3. Set goals regularly. Throughout the majority of my undergrad, I was a major procrastinator. And I do admit that I would stay up all night writing papers for a few of my classes. But you can’t procrastinate your way to a PhD. I mean, when you have to write a 100+ page dissertation, it’s not really a one-night deal. Similarly, nonprofits shouldn’t expect to go from A to Z in a night. We set goals to keep us on track, and so we can tell all the cool people who support us that we’re using their money wisely.

4. Meet people who are different than you. Grad schools are filled with students from all over the world that have different cultural, religious, and home-life backgrounds. And these differences are encouraged and celebrated. It’s part of the experience of grad school. Nonprofits need this. We need to spend time listening and hanging out with the people we serve. That’s why we’ve been working in the same communities for 5 years. We don’t want to walk in with our agenda in order to do our thing. We want to first listen and hear from the people we serve. And then work with them to implement change.

5. Do your research. I’ve collected a ton of data on the diversity and health of bees across Northwest. I’ve collected around 50 species of bees, and I know super specific information about them. The exact coordinates where they were captured; the humidity and temperature the moment they were captured; the soil moisture and the species of flower they were pollinating; their exact weight and length and how much water was in their body the moment they were collected. Collecting good data is the reason I can analyze and make conclusions about what factors influence bees. We want to do the same thing at RLI. It’s so important for nonprofits to collect data on their programs so they can actually see if the programs are effective. Many nonprofits don’t. We want to collect good data so we can improve and be the best at what we do.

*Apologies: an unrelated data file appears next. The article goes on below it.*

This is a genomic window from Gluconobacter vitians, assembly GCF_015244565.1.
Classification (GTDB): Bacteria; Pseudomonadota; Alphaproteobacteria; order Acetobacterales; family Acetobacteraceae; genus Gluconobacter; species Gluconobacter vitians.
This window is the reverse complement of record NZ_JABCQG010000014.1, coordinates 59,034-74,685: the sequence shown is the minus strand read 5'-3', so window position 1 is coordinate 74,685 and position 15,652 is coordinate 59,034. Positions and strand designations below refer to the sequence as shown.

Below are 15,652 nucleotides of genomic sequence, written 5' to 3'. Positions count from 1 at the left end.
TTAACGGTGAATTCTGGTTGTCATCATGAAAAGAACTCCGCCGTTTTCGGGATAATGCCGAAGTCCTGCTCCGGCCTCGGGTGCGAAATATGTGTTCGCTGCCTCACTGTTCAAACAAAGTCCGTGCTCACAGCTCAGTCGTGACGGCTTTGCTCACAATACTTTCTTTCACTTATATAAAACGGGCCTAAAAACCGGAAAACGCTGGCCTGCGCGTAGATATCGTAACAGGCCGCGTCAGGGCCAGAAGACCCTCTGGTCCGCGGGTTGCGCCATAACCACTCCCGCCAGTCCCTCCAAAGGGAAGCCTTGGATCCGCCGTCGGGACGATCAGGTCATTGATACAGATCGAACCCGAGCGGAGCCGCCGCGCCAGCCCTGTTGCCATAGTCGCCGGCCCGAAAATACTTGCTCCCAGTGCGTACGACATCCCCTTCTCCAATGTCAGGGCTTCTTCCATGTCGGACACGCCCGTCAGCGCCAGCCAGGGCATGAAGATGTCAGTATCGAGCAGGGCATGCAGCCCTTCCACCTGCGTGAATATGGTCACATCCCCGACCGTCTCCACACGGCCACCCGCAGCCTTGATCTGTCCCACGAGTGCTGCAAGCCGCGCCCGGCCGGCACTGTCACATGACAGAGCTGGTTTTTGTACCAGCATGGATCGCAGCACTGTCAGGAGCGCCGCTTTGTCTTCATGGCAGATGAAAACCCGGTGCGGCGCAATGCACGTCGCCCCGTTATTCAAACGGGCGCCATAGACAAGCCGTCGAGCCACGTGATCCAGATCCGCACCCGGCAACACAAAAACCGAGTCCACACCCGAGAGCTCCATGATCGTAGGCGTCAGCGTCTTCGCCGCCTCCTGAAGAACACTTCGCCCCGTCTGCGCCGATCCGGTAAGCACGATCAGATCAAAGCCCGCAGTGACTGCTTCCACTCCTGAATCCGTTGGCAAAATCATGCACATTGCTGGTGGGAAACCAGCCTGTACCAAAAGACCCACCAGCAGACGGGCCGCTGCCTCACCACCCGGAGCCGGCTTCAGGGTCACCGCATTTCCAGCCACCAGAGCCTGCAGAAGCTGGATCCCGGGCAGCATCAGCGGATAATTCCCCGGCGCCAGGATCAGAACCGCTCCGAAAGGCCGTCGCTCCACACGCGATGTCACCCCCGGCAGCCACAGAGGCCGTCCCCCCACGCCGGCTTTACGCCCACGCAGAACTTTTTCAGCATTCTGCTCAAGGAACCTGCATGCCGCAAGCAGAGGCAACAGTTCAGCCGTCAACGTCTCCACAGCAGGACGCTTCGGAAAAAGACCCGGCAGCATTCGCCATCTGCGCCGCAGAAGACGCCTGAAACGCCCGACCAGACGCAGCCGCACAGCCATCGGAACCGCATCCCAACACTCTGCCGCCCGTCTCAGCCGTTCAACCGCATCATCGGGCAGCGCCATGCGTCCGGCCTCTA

There are tons of other things I’ve learned about mentoring, teaching, dealing with conflict, failure, etc. While I’ve learned a lot of things in grad school, I’m excited to be done. To be able to devote all of my time to RLI and to working with communities to implement change.

Interested in hearing more? Some people have asked to read about some of the research I’ve done in the Toledo area. Send me an email (justin@radicalloveinc.org) and I can send you some of the papers I’ve published in the past few years.

Want to support RLI? Donate Here.

We left for Mazatlan and returned with a new mission

Last month I had the opportunity to take a trip down to Mazatlan. On most trips, I lead a team of seven to fifteen people, and I’m busy keeping track of people and ensuring their parents that they are alive and safe. But this trip was different because I went by myself. I stayed with my missionary friend and his family. The pace of the trip was slow, and I had a lot of time to think and process and ask questions. I had no worries that someone would lose their passport, or wander off into a squatter camp to never be seen again. I was fully present and focused.